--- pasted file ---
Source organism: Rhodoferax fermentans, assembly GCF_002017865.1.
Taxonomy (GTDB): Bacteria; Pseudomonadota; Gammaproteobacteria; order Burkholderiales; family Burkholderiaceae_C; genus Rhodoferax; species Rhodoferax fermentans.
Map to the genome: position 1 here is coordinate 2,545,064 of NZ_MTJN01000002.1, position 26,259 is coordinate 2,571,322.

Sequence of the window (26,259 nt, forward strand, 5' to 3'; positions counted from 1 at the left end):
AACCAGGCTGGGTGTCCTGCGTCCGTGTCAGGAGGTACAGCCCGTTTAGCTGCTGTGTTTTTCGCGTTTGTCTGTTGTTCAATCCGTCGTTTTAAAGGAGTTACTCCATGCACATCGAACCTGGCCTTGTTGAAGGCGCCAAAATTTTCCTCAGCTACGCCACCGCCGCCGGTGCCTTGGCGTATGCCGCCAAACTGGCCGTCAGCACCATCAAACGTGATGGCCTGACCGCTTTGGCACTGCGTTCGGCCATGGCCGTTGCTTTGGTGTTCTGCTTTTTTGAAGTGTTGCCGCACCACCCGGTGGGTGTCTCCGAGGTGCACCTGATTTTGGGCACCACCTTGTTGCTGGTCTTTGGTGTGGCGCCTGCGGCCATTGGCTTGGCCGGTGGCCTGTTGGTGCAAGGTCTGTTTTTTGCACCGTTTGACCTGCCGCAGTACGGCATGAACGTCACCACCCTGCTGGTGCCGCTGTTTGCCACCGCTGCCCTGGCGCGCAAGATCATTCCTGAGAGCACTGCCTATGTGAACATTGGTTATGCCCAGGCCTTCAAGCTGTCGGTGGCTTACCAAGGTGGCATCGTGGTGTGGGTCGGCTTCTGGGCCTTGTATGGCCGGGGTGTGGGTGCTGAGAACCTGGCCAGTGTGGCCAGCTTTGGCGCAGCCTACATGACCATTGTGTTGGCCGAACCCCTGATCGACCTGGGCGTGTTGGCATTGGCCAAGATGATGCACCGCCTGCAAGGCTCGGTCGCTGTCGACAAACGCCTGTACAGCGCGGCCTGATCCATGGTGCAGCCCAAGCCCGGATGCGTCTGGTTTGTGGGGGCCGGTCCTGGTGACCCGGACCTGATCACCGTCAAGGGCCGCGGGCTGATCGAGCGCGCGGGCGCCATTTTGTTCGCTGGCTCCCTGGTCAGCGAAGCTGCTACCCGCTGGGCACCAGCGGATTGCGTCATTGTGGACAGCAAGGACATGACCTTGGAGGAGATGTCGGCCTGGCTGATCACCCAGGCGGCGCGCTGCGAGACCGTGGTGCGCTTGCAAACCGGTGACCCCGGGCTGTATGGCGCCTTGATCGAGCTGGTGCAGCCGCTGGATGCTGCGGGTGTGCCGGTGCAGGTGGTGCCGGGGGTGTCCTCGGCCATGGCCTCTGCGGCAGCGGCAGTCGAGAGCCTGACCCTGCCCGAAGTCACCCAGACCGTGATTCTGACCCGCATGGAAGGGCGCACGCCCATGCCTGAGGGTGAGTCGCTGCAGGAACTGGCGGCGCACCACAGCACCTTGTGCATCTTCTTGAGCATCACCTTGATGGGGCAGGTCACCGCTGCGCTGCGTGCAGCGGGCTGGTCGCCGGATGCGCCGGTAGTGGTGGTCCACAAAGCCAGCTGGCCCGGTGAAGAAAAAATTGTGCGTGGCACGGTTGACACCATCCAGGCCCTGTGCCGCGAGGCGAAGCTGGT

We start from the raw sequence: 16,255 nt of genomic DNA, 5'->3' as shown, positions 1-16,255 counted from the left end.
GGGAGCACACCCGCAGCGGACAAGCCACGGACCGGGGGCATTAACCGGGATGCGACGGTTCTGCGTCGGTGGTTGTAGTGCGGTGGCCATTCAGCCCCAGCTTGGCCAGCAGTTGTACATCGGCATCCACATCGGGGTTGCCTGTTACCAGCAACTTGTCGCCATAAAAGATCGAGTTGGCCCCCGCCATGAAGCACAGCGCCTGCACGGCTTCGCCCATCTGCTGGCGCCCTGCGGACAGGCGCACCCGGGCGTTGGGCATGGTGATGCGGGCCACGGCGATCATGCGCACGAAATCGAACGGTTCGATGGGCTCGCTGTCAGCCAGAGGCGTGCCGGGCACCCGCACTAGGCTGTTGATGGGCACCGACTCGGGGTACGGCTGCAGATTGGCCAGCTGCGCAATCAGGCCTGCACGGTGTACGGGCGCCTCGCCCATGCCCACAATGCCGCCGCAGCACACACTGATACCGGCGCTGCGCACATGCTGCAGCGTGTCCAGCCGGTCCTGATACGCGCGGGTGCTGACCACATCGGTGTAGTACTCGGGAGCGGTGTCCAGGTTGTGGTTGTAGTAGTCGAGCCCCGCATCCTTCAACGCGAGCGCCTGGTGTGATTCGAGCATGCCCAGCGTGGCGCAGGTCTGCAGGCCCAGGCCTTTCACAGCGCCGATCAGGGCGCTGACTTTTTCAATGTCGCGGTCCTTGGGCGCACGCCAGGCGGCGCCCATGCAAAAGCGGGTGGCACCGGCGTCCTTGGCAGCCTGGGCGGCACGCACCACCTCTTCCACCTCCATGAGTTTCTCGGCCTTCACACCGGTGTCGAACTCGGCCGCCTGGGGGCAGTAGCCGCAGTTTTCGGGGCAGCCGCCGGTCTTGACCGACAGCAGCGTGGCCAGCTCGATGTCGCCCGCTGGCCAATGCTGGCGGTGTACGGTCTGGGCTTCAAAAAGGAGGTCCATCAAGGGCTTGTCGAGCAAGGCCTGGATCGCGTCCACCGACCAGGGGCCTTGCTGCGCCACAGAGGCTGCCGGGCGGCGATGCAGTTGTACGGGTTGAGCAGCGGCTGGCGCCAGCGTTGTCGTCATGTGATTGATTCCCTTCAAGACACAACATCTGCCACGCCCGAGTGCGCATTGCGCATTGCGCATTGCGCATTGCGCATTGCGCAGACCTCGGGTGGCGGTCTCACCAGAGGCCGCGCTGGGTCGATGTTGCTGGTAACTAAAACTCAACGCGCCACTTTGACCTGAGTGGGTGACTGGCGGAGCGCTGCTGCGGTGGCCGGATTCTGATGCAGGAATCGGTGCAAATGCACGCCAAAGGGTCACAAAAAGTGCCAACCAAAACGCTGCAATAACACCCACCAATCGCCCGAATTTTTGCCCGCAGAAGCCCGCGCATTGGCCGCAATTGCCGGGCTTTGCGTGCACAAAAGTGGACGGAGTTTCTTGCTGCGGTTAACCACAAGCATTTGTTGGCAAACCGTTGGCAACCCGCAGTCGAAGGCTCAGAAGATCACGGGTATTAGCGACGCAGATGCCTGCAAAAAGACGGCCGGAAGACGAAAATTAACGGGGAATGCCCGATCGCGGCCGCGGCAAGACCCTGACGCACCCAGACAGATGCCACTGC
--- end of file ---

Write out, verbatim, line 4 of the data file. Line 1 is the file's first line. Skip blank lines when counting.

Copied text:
Sequence of the window (26,259 nt, forward strand, 5' to 3'; positions counted from 1 at the left end):